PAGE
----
Muthspiel plays beautiful electric on the darkly melodic opener “Joseph,” with the piece also showcasing Grenadier’s rich, live-oak tone. Muthspiel’s title makes reference to a fellow Austrian: the late keyboardist-composer Joe Zawinul, a prime mover in such pioneering Miles Davis projects as In a Silent Way and co-founder of Weather Report. Muthspiel also plays electric on “Lichtzelle,” a piece written “under the spell of Messiaen”. The version on Driftwood is a spontaneous, free-spirited duet between Muthspiel and Blade, who reacted with atmospheric percussion on the spot, having never heard the piece before.
The closing track is “Bossa for Michael Brecker,” with Muthspiel on silvery toned electric and Grenadier framing the piece with melodic arco lines. About the dedication, the guitarist says: “I have always loved Michael Brecker’s playing. I feel that now young players have a very different sound ideal and so they might not listen to him so much – but they’re missing out on his incredible harmonic intelligence and focus. I guess the changes on this guitar solo section made me think of him, because I could imagine how he might have played on them.”
Wolfgang Muthspiel was born in 1965 in Judenburg, Austria. He played violin from age 6 and took up guitar at 15. At the Academy of Music and Performing Arts in Graz, he studied both classical and jazz guitar, subsequently winning national competitions for classical music as well as the International Guitar Competition in Mettmann, Germany. Interested in improvisation from an early age, he emigrated to the U.S. in 1986 to study at the New England Conservatory. At the Berklee School of Music in Boston, he met Gary Burton, who invited him to join his quintet. While based in New York from 1995 to 2002, he performed with a diverse array of artists: Trilok Gurtu, Youssou N’Dour, Gary Peacock, Dave Liebman, Peter Erskine and Rebekka Bakken, among others. Current projects include his duo with Brian Blade, a quartet featuring pianist Jean-Paul Brodbeck, and a trio with Larry Grenadier and saxophonist Chris Cheek. In addition to his jazz projects, Muthspiel writes for contemporary classical ensembles and has received commissions from the Ensemble for New Music Zurich, Klangforum Wien, the Austrian Ministry of Arts, the Boston-based Marimolin ensemble and more.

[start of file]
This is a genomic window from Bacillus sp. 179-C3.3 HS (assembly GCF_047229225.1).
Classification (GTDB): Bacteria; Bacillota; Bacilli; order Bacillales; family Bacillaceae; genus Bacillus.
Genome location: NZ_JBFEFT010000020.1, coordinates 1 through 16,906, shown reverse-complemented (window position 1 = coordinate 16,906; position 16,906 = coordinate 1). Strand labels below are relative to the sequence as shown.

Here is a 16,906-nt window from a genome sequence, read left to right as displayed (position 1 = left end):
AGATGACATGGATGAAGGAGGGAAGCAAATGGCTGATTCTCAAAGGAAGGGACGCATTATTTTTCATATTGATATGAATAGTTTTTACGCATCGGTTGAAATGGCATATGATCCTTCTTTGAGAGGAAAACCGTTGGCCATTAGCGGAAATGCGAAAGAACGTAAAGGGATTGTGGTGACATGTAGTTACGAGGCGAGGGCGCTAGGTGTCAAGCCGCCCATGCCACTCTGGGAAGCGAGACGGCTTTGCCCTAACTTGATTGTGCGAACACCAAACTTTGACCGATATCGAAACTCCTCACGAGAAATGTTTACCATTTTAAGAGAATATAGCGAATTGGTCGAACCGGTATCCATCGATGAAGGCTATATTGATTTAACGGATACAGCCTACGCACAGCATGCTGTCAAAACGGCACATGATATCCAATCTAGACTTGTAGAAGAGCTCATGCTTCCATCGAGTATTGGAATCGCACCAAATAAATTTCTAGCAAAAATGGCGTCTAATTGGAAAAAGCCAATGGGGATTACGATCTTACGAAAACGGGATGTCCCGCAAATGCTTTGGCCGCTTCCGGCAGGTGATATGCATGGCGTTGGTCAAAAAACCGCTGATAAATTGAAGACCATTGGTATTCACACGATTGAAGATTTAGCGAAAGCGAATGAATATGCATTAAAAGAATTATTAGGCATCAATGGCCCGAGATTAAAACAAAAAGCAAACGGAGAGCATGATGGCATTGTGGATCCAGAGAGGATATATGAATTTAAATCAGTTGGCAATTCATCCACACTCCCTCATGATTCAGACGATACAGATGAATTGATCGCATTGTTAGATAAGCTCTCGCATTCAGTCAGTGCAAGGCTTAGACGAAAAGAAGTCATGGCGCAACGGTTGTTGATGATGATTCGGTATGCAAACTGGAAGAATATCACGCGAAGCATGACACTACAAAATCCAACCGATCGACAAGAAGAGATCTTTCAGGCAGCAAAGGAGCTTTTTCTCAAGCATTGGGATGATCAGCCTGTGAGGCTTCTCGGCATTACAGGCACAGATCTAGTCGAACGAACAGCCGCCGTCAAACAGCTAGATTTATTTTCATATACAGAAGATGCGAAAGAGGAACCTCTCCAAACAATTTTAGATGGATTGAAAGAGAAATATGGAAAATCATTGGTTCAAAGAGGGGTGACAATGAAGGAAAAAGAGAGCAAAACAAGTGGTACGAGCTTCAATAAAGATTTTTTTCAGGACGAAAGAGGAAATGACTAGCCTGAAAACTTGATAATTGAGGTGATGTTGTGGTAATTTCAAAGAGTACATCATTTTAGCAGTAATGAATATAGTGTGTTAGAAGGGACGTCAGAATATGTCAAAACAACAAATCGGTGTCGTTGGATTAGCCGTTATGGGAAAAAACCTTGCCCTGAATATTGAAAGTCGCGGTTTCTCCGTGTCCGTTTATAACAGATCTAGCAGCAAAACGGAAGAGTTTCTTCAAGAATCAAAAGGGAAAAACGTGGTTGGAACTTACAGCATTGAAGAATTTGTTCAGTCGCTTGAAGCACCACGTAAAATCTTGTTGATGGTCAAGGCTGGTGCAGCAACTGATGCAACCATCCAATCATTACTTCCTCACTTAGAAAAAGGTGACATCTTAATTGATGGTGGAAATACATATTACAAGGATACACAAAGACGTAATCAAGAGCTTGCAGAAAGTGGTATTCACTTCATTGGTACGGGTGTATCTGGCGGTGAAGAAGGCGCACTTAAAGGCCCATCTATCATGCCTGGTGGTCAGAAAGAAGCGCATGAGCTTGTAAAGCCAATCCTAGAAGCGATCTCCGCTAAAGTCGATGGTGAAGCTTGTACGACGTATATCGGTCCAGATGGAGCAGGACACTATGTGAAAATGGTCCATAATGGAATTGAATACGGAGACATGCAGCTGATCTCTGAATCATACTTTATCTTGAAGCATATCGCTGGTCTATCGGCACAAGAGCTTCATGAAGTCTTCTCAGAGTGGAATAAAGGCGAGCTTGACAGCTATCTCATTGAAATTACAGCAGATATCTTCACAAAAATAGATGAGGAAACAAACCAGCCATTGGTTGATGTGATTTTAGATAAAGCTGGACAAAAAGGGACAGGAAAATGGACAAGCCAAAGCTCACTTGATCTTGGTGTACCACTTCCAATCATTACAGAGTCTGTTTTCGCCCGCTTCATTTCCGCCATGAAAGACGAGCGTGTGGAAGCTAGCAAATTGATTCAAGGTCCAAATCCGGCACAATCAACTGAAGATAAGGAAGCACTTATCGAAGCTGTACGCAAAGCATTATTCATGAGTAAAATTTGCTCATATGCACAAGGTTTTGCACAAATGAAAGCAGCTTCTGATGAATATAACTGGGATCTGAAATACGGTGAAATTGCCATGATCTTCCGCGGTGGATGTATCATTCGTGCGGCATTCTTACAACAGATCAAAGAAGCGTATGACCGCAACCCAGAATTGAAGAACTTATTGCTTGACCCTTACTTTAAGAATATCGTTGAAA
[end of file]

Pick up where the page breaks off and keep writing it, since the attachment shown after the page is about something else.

Larry Grenadier was born in 1966 in San Francisco. Along with formative experiences touring in the bands of Gary Burton and Joe Henderson, the bassist toured and recorded in the Pat Metheny Trio with drummer Bill Stewart. Grenadier was a co-founding member of the original Brad Mehldau Trio with drummer Jorge Rossy, and he continues as a member of the Mehldau Trio with drummer Jeff Ballard. Grenadier’s cooperative trio Fly with Ballard and saxophonist Mark Turner has made three albums, including two for ECM. The bassist has worked with artists from Paul Motian to Kurt Rosenwinkel, as well as recording several albums with his wife, singer Rebecca Martin. Grenadier has played on ECM albums by Charles Lloyd, Chris Potter and Enrico Rava.
Brian Blade was born in 1970 in Shreveport, Louisiana, and raised with gospel music in the Baptist church, later studying in New Orleans and working with many masters of Crescent City music. A member of the Grammy Award-winning Wayne Shorter Quartet, the drummer has also recorded with artists from Joni Mitchell, Emmylou Harris and Daniel Lanois to Bill Frisell, Kenny Garrett and Joshua Redman. In 1997, Blade formed the Fellowship Band with pianist Jon Cowherd; the group has recorded four albums, including most recently Landmarks. In 2009, Blade released Mama Rosa, his first album as a singer-songwriter.